eLearning allows your employees to learn more about topics relating to their careers. Completing eLearning courses ensures that your employees are well informed so they can be more efficient, productive, and safer at work.

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Online Occupational Health and Safety Training Courses

online occupational health and safety training courses image

Convergence Training’s online occupational health and safety training courses teach new employees important knowledge and skills while providing experienced employees a way to refresh their understanding of knowledge and skills they’re familiar with (see our article on the importance of “spaced practice” for more about the value of this).

There are some clear advantages of online training. One is that the employee can learn at his or her own pace. Another is that the employee can access the online training anywhere at work anywhere by using a mobile device.

Convergence Training provides a large number of online safety courses on many different topics. This article describes some of the courses involving driver safety, first aid, equipment safety, and general safety. However, to see the full list and course descriptions, check Convergence Training’s online occupational health and safety training courses.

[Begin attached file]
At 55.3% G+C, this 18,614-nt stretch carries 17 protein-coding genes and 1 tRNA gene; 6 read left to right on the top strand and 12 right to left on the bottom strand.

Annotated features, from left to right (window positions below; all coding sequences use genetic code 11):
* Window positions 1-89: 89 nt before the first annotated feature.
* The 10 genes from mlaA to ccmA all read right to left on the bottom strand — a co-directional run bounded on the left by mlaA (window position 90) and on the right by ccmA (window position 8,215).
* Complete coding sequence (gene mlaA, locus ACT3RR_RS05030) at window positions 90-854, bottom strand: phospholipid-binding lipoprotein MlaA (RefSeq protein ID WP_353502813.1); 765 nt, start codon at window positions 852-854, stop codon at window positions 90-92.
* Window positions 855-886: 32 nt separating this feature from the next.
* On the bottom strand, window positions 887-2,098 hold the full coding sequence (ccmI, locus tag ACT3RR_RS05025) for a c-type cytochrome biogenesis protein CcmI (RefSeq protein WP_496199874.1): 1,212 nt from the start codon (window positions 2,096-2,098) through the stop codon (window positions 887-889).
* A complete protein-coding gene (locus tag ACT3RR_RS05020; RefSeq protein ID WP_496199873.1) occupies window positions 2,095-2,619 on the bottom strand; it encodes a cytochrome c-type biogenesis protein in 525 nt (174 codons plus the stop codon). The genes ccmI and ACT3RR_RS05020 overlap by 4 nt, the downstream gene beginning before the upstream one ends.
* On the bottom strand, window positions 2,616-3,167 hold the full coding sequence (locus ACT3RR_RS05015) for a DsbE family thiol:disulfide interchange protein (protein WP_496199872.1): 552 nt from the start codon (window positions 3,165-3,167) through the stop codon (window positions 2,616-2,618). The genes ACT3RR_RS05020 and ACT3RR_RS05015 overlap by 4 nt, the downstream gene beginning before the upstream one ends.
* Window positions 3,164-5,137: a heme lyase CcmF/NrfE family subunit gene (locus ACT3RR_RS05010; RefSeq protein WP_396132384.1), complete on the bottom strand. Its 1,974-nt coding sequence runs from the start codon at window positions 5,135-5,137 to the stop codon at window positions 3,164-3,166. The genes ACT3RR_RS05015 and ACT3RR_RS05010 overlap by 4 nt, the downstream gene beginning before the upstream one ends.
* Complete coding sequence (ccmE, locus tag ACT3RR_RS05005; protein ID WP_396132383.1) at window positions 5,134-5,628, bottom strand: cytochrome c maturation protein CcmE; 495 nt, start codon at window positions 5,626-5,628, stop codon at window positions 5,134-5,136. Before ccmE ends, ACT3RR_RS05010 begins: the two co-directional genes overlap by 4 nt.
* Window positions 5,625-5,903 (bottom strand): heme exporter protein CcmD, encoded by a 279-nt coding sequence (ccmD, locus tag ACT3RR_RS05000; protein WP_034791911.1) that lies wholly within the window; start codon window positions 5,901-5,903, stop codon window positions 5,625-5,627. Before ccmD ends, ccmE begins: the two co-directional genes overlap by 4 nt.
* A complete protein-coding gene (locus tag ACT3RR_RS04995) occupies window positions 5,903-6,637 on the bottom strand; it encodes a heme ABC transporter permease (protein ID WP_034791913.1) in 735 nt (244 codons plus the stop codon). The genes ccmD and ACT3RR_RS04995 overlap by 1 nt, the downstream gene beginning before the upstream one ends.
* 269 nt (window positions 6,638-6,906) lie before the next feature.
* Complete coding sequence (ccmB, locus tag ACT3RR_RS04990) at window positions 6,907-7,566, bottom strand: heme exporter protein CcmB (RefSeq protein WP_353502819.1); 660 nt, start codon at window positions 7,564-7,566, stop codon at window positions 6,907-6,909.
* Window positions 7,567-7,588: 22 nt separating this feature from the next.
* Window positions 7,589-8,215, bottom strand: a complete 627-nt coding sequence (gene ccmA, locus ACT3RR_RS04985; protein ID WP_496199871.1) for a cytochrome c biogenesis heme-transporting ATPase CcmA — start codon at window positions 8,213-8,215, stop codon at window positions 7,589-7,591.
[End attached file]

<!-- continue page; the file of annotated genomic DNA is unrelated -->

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How to Use Spaced Practice to Support Memory in Job Training

spaced practice image

The human brain is amazing. And so are the human abilities to learn new information and skills, remember them, and later retrieve and use them when it’s needed.

But if you’re involved in training and/or learning and development, you also know it’s not all that easy. And one of the big problems is that people tend to forget much of what they learned in training.

We’ve addressed some of the reasons why this happens earlier in our articles Why Don’t People Remember Their Training? and How People Learn (or Don’t). In this article, we’re going to continue looking at issues related at this general theme of forgetting and how to better support memory after training.

In particular, we’re going to focus our attention more specifically on the learning curve, the forgetting curve, and spaced practice. We think this will make you see more value in refresher training, for one thing. But we’ll include tips for using spaced practice at points of the learning and development cycle beyond just refresher training, too.